“The arpeggio is a thoroughly useless invention.”
“Mark Twain was a thoroughly useless person.”
The arpeggio is a small internal organ found only in humans, located between the hemiola and the stretto, just below the retrograde inversion cavity. The arpeggio can become inflamed by proximity to secondary dominant conditions, or, in rare cases, elide completely. Modern medical science is baffled as to the purpose of the arpeggio. However, early experimental arpeggiectomies resulted in chronic ostinato, failure of the obbligato, death of the patient, and, in extreme cases, serialism and terminal deceptive cadencing. The practice has therefore been abandoned completely, and patients suffering from arpeggitis are routinely turned away from hospitals, as it is generally accepted that even a metric modulation is incapable of inverting the arpeggio or affecting chord progression of any sort.
The arpeggio was discovered in the late 17th century when it struck a chord with Heiliger Dankgesang, the time-traveling lovechild of Clara Schumann and Steve Reich. Its discovery was a godsend for the medical community, who were finally able to link a string of music-related suicides to a common ailment. Previously, it was believed that operatic audiences were stabbing themselves during performances of Monteverdi's Orfeo to distract themselves from the discomfort associated with attending a Baroque opera. To everyone's surprise (performers included), the audience members were actually attempting to excise small insects they believed to be crawling under their skin as a result of ostinato-induced hallucinations.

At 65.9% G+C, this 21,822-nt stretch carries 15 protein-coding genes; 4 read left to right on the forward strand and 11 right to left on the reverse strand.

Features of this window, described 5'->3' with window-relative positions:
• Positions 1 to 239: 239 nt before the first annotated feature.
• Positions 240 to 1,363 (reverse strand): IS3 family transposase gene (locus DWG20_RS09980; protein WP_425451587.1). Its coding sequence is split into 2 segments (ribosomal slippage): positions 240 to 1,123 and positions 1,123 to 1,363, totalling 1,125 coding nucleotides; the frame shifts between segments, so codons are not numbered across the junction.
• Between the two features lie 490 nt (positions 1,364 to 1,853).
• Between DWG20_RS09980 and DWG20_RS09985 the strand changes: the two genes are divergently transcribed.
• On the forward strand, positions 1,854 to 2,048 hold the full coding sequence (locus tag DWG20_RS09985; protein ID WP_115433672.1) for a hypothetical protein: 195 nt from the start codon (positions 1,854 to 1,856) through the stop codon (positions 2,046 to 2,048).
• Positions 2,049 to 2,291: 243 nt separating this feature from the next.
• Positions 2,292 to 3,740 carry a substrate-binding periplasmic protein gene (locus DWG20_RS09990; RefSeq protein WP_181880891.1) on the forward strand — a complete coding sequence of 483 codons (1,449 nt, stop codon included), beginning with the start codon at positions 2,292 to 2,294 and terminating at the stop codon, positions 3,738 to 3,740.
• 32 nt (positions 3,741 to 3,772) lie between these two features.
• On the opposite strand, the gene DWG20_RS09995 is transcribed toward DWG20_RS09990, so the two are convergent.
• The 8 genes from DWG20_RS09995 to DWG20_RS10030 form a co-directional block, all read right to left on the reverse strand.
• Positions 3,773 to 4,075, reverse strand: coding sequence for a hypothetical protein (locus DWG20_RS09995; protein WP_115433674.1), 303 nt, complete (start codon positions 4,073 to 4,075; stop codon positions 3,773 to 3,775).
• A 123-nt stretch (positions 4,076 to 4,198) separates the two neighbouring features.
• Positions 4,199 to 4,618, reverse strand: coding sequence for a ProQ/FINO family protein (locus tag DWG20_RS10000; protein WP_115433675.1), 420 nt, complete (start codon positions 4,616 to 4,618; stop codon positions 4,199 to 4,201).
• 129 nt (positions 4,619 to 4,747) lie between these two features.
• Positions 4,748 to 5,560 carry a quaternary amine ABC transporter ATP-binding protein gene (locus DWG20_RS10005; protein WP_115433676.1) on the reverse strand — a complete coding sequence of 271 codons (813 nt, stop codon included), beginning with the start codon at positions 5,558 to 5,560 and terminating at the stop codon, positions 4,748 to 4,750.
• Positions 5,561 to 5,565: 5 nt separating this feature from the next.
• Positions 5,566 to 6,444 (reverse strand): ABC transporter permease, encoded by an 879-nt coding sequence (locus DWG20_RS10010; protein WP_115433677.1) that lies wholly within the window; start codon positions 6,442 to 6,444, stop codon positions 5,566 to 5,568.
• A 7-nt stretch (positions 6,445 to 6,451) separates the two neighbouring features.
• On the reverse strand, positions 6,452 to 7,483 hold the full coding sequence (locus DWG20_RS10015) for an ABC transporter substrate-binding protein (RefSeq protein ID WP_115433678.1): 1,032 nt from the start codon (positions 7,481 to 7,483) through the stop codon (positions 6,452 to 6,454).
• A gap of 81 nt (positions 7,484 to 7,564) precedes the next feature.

The term arpeggio, though primarily medical in nature, is often used in musical contexts. Due to the periodic throbbing sensation that travels directly upward from foot to head in those afflicted with arpeggio-related ailments, the term has been adopted to denote passages that rise by thirds in a single harmonic context.
Interestingly enough, victims of arpeggitis widely report a correlation between the intervals of their searing pain and the golden mean. The great irony of this situation was not lost on composers such as Beethoven, who was known to formally structure his music based on the golden mean, placing musical "arpeggios" accordingly. While early music historians initially believed this was in honor of the beauty and balance of the golden mean itself, it is now widely accepted that Beethoven wrote this way simply to annoy his arpeggitis-suffering transcriptionist, who later had his revenge by poisoning Beethoven's Schnapps shortly after the completion of his ninth symphony.